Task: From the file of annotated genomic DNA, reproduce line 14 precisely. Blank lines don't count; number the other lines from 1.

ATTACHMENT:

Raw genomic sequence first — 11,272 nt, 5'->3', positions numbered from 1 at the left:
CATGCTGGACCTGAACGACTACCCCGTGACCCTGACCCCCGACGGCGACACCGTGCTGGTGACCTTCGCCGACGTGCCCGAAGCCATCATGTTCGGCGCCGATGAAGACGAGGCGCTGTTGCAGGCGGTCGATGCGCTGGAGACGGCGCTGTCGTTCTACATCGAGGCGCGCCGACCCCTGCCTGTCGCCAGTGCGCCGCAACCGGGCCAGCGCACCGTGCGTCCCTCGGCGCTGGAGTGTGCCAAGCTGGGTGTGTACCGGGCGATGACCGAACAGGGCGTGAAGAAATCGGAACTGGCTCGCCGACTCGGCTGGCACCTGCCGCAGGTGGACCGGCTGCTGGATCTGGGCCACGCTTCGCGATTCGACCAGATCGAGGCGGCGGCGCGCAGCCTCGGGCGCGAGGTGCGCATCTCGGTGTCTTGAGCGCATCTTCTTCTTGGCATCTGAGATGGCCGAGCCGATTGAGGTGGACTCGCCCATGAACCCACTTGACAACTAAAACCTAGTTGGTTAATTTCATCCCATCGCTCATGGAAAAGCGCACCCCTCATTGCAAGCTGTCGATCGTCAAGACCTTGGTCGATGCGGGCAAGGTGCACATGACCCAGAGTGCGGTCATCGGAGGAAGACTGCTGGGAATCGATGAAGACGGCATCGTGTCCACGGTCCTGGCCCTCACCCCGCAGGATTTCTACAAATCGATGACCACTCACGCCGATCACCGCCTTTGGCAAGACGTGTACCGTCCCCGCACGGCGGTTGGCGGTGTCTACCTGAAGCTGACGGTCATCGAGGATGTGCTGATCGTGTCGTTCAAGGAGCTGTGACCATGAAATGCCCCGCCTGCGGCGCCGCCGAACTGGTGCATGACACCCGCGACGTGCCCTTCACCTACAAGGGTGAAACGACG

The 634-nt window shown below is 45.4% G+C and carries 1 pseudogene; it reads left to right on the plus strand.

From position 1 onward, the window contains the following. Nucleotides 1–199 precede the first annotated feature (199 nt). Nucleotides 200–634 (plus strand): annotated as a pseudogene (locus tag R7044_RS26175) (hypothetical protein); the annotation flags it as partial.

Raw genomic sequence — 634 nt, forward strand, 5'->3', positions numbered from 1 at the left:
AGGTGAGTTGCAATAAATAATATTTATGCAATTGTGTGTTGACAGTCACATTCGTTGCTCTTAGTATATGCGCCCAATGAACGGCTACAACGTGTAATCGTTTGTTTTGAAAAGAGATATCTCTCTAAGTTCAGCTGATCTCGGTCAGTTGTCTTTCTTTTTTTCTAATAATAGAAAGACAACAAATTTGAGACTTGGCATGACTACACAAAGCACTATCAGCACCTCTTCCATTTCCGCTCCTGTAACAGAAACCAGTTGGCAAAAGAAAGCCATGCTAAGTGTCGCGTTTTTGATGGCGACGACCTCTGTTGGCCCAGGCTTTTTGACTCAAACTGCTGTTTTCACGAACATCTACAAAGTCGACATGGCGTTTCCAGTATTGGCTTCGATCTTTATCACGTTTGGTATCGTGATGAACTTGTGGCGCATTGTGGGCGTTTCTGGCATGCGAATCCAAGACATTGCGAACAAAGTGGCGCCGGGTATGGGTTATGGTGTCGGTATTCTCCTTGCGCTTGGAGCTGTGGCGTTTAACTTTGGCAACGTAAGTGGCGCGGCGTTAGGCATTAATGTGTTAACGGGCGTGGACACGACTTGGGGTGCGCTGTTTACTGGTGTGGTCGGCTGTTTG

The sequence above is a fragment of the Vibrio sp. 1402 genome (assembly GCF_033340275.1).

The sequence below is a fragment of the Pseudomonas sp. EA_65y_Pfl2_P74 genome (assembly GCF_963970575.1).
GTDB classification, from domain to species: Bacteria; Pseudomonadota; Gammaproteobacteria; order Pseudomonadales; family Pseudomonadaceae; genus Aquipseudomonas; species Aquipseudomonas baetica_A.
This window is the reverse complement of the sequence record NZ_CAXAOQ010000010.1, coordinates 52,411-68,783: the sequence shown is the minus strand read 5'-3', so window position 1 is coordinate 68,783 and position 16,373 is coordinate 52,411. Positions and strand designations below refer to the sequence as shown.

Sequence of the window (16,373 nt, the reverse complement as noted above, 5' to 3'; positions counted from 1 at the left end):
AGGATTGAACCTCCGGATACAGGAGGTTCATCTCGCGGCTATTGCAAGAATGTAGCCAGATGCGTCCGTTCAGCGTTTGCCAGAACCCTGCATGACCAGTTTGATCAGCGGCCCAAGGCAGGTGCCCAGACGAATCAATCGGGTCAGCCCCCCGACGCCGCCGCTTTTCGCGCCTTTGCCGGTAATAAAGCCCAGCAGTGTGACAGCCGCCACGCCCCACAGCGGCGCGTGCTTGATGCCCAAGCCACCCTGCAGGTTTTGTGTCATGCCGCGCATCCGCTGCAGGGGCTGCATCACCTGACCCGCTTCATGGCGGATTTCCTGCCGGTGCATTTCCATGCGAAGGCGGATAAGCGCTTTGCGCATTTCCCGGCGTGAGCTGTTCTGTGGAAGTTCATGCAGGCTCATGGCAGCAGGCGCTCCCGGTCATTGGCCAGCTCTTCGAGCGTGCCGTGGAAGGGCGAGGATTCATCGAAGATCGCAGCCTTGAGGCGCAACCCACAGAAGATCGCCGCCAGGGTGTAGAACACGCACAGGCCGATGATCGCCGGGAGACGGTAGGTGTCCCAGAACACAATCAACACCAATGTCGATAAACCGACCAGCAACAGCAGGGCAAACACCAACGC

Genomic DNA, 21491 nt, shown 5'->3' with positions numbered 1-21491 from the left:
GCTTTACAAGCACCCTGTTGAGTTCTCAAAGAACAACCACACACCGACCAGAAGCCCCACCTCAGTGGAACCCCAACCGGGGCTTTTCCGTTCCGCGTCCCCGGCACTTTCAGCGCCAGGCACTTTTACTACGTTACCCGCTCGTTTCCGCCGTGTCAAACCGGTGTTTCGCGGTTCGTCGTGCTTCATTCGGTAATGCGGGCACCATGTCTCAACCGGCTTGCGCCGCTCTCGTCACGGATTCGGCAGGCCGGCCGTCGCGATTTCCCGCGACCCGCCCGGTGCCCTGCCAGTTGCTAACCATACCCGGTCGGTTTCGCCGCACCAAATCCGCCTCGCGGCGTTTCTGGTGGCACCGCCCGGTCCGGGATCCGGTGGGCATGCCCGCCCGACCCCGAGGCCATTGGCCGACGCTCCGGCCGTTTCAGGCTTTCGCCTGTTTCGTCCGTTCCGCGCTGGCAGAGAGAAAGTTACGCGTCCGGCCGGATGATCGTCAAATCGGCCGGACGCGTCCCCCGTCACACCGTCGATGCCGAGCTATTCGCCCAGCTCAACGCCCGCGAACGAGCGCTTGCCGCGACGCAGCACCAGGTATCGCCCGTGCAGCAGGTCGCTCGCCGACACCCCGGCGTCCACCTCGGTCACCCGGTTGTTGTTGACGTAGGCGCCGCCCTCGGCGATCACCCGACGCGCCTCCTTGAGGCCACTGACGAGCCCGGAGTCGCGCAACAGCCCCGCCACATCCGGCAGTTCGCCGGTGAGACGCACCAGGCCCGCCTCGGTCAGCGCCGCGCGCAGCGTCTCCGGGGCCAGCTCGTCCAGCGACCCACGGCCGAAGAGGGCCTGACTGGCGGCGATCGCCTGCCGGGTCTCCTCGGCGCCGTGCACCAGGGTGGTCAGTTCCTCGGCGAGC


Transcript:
GCTTTACAAGCACCCTGTTGAGTTCTCAAAGAACAACCACACACCGACCAGAAGCCCCACCTCAGTGGAACCCCAACCGGGGCTTTTCCGTTCCGCGTCCCCGGCACTTTCAGCGCCAGGCACTTTTACTACGTTACCCGCTCGTTTCCGCCGTGTCAAACCGGTGTTTCGCGGTTCGTCGTGCTTCATTCGGTAATGCGGGCACCATGTCTCAACCGGCTTGCGCCGCTCTCGTCACGGATTCGGCAGGCCGGCCGTCGCGATTTCCCGCGACCCGCCCGGTGCCCTGCCAGTTGCTAACCATACCCGGTCGGTTTCGCCGCACCAAATCCGCCTCGCGGCGTTTCTGGTGGCACCGCCCGGTCCGGGATCCGGTGGGCATGCCCGCCCGACCCCGAGGCCATTGGCCGACGCTCCGGCCGTTTCAGGCTTTCGCCTGTTTCGTCCGTTCCGCGCTGGCAGAGAGAAAGTTACGCGTCCGGCCGGATGATCGTCAAATCGGCCGGACGCGTCCCCCGTCACACCGTCGATGCCGAGCTATTCGCCCAGCTCAACGCCCGCGAACGAGCGCTTGCCGCGACGCAGCACCAGGTATCGCCCGTGCAGCAGGTCGCTCGCCGACACCCCGGCGTCCACCTCGGTCACCCGGTTGTTGTTGACGTAGGCGCCGCCCTCGGCGATCACCCGACGCGCCTCCTTGAGGCCACTGACGAGCCCGGAGTCGCGCAACAGCCCCGCCACATCCGGCAGTTCGCCGGTGAGACGCACCAGGCCCGCCTCGGTCAGCGCCGCGCGCAGCGTCTCCGGGGCCAGCTCGTCCAGCGACCCACGGCCGAAGAGGGCCTGACTGGCGGCGATCGCCTGCCGGGTCTCCTCGGCGCCGTGCACCAGGGTGGTCAGTTCCTCGGCGAGC